A response to R Dean Hudgens’s Tongues and Tribes: Musical Change in a Mennonite Congregation.
I am very, very grateful for the time I spent at Reba Place Church (1990-1996, 1998 or so), and loved the music there. I was very grateful for the intentional way that the call to anti-racism worked itself out in music and worship. This included being part of the gospel choir, which developed my spirit and my musical abilities and helped me on an anti-racist path.
Still, I think it is fair to say that Reba Place Church, and the Mennonite Church as a whole, has missed important opportunities to provide space for people to worship in community.
Worship has turned more into a performance with some audience participation than the people of God worshipping together. In my experience, this is true in many Mennonite (and non-Mennonite congregations), even when the worship team is not very talented. You have, at the center, a choir, or worship team, or a talented soloist, which is the focus of the whole audience/congregation. (This is somewhat exacerbated at Reba, which attracts many talented people, including talented musicians.) I think that even the humblest of God’s servants cannot withstand the pressure to perform well for the audience rather than their stated goal of leading worship.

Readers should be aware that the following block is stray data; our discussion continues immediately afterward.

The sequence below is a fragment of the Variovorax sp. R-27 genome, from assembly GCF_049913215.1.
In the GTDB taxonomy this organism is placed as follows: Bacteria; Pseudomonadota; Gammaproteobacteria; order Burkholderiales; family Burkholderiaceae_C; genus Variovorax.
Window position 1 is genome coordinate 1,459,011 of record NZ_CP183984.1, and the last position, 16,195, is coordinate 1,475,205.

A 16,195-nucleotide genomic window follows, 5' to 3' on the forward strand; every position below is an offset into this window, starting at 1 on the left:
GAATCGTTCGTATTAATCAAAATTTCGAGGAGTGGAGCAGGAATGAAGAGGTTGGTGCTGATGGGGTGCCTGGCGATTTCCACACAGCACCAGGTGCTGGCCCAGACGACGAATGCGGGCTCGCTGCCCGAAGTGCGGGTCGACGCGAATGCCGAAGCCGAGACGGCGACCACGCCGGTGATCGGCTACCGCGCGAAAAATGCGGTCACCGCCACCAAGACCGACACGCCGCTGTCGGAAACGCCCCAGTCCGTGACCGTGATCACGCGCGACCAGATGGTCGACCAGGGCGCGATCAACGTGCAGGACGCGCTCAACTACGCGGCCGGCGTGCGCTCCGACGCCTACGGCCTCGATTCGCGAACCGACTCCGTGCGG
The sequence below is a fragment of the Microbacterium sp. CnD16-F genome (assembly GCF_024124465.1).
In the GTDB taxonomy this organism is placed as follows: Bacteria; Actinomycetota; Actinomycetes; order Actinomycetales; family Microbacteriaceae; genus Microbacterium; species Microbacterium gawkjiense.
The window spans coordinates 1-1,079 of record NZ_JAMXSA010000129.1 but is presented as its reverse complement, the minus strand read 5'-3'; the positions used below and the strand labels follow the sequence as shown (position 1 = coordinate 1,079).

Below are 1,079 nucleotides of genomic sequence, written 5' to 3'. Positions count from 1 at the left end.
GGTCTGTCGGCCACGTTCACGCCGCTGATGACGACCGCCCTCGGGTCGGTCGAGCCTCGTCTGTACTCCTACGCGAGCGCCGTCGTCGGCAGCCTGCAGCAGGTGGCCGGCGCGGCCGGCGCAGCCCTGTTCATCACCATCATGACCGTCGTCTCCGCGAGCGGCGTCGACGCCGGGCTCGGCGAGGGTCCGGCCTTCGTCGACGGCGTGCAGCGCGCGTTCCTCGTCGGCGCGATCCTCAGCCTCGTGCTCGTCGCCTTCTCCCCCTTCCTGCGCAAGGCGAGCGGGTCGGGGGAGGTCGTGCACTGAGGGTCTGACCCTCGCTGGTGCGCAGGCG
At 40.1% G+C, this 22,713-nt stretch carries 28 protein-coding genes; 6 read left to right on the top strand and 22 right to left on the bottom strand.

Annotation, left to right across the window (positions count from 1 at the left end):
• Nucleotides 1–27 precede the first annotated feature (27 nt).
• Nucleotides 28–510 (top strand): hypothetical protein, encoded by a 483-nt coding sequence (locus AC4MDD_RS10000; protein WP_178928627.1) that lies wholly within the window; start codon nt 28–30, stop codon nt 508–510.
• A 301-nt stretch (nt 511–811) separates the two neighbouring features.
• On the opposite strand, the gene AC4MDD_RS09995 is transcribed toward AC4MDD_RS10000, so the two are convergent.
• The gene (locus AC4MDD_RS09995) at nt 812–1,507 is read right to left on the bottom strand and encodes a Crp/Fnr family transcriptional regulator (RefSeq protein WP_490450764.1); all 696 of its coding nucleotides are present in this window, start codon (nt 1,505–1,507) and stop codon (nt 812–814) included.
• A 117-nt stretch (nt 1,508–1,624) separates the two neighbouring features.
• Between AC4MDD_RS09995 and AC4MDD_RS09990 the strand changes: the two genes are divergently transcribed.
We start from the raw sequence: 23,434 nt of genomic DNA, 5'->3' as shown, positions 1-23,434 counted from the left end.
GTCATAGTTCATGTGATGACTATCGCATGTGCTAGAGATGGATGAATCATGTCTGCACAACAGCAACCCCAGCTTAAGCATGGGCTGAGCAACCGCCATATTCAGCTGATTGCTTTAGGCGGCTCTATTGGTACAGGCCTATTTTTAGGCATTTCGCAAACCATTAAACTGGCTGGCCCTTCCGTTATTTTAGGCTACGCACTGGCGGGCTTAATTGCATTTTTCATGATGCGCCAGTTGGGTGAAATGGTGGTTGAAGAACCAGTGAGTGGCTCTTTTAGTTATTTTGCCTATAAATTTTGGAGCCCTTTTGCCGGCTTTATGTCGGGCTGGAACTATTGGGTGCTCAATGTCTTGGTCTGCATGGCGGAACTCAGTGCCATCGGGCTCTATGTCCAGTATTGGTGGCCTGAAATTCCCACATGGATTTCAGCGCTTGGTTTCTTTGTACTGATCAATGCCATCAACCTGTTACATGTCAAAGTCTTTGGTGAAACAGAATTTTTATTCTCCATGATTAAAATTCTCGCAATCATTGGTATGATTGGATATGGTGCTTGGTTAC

But other models are available. One is reclamation: reclaiming the a cappella heritage of European Mennonites and African-American heritages of camp meeting music, “Dr. Watt’s music” and spirituals. Another is engaging with contemporary shape note practitioners who also have a long history in community singing and practical pedagogy. Another is engaging with African and African-Mennonite communal singing and worship practices.
Unless music worship leaders of a church see as the major responsibility of their leadership to help the community to worship and to develop the community’s ability to worship through music, churches will naturally accept the performer/audience model. It is the model of popular culture, and it is the model accepted by almost all music education (including Mennonite musical education). It is a Power.
But Mennonites used to teach one another to sing. Mennonites used to have singing schools. Mennonites used to think it important to sing together. I think it is time for Mennonites to reclaim this as an active, living spiritual practice. I could hope that Reba would be a leader in doing this in a ‘catholic’ and anti-racist way.